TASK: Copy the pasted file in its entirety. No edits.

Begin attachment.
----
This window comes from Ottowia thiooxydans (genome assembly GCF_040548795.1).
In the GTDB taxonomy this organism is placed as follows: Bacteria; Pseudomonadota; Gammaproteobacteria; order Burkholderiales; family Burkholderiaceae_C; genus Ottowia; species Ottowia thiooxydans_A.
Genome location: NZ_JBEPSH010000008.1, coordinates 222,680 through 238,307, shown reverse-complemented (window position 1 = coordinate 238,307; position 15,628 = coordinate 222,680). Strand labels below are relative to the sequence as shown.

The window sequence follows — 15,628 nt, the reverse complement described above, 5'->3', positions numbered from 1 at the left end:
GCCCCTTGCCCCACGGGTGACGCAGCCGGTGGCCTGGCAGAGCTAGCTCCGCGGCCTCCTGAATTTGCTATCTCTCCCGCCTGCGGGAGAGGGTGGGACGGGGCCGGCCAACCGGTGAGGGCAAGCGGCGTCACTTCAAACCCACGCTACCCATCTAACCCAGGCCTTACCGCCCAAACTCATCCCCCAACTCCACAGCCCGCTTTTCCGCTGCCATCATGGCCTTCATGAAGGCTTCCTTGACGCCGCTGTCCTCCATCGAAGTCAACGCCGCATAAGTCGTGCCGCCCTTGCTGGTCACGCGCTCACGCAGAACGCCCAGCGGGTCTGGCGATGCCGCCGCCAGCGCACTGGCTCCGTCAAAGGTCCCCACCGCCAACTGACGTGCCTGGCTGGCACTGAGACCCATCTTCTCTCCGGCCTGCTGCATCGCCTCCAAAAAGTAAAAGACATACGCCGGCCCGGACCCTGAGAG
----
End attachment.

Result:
This window comes from Ottowia thiooxydans (genome assembly GCF_040548795.1).
In the GTDB taxonomy this organism is placed as follows: Bacteria; Pseudomonadota; Gammaproteobacteria; order Burkholderiales; family Burkholderiaceae_C; genus Ottowia; species Ottowia thiooxydans_A.
Genome location: NZ_JBEPSH010000008.1, coordinates 222,680 through 238,307, shown reverse-complemented (window position 1 = coordinate 238,307; position 15,628 = coordinate 222,680). Strand labels below are relative to the sequence as shown.

The window sequence follows — 15,628 nt, the reverse complement described above, 5'->3', positions numbered from 1 at the left end:
GCCCCTTGCCCCACGGGTGACGCAGCCGGTGGCCTGGCAGAGCTAGCTCCGCGGCCTCCTGAATTTGCTATCTCTCCCGCCTGCGGGAGAGGGTGGGACGGGGCCGGCCAACCGGTGAGGGCAAGCGGCGTCACTTCAAACCCACGCTACCCATCTAACCCAGGCCTTACCGCCCAAACTCATCCCCCAACTCCACAGCCCGCTTTTCCGCTGCCATCATGGCCTTCATGAAGGCTTCCTTGACGCCGCTGTCCTCCATCGAAGTCAACGCCGCATAAGTCGTGCCGCCCTTGCTGGTCACGCGCTCACGCAGAACGCCCAGCGGGTCTGGCGATGCCGCCGCCAGCGCACTGGCTCCGTCAAAGGTCCCCACCGCCAACTGACGTGCCTGGCTGGCACTGAGACCCATCTTCTCTCCGGCCTGCTGCATCGCCTCCAAAAAGTAAAAGACATACGCCGGCCCGGACCCTGAGAG